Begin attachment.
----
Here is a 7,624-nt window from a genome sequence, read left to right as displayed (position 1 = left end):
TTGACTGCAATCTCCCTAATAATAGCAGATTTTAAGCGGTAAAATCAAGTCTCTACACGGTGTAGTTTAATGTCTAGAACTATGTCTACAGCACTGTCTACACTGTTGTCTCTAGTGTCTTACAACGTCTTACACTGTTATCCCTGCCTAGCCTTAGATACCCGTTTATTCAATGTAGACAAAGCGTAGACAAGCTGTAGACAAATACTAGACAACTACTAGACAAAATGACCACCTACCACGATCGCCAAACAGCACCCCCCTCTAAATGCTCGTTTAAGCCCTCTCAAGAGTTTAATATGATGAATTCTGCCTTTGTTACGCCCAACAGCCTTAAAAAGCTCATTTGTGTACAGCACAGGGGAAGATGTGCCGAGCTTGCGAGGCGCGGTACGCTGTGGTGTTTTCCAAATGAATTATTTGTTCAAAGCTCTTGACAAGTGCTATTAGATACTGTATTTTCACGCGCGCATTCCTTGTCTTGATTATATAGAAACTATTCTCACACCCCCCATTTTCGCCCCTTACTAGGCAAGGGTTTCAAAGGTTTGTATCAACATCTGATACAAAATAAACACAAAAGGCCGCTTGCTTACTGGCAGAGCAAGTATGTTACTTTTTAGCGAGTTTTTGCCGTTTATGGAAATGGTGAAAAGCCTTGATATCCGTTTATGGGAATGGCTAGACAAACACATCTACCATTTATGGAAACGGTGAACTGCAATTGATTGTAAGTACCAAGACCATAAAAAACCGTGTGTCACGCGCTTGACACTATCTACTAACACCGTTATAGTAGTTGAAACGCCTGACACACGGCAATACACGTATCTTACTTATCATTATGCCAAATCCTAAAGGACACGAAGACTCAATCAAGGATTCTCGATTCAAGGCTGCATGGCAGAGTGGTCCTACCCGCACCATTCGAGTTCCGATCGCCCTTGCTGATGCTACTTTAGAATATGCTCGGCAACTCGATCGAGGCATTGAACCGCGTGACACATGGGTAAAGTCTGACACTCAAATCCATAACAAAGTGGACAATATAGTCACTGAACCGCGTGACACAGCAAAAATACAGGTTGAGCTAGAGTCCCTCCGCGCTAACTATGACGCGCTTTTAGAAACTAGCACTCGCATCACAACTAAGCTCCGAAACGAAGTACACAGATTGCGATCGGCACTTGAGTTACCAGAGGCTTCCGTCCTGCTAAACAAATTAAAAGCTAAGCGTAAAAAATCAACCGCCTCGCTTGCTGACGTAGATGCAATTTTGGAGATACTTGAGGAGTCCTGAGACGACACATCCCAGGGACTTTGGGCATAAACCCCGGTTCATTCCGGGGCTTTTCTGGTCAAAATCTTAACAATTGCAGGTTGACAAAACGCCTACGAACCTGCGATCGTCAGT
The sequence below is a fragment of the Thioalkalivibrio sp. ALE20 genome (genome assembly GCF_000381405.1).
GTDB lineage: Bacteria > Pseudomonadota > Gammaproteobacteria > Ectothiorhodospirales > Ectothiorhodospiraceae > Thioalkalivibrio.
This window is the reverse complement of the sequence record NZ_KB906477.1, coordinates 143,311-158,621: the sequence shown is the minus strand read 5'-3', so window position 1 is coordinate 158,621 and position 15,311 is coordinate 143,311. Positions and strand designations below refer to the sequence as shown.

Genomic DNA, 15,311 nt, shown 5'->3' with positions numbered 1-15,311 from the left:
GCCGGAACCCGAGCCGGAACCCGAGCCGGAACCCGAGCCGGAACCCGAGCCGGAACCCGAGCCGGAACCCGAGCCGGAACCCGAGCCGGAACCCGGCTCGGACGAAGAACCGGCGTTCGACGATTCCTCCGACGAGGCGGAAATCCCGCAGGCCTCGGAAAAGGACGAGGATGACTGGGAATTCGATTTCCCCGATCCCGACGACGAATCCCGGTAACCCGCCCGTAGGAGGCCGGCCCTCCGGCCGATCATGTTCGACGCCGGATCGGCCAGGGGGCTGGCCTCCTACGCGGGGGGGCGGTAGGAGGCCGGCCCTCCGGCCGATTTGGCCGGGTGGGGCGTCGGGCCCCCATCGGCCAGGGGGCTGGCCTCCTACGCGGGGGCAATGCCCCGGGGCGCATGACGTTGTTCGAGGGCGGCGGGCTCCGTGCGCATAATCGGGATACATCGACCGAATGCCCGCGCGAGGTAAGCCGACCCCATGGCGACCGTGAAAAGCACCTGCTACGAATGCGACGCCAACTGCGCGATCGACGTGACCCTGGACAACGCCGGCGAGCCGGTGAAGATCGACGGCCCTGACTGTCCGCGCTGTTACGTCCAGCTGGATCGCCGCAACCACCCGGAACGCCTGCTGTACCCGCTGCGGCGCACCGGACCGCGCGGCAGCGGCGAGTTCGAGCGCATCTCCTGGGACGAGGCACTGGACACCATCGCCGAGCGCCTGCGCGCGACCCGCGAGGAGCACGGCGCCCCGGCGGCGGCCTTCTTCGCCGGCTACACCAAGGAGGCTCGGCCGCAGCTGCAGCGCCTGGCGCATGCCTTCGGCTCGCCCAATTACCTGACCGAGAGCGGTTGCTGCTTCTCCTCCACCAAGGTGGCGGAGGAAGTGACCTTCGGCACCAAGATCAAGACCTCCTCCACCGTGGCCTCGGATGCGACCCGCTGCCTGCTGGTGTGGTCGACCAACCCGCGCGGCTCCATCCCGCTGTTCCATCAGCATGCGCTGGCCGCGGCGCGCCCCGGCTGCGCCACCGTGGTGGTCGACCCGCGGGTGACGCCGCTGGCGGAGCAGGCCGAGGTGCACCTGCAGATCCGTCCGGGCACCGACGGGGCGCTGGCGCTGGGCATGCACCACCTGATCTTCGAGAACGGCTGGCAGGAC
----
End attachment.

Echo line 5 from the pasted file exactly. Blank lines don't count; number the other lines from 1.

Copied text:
This window is the reverse complement of the sequence record NZ_KB906477.1, coordinates 143,311-158,621: the sequence shown is the minus strand read 5'-3', so window position 1 is coordinate 158,621 and position 15,311 is coordinate 143,311. Positions and strand designations below refer to the sequence as shown.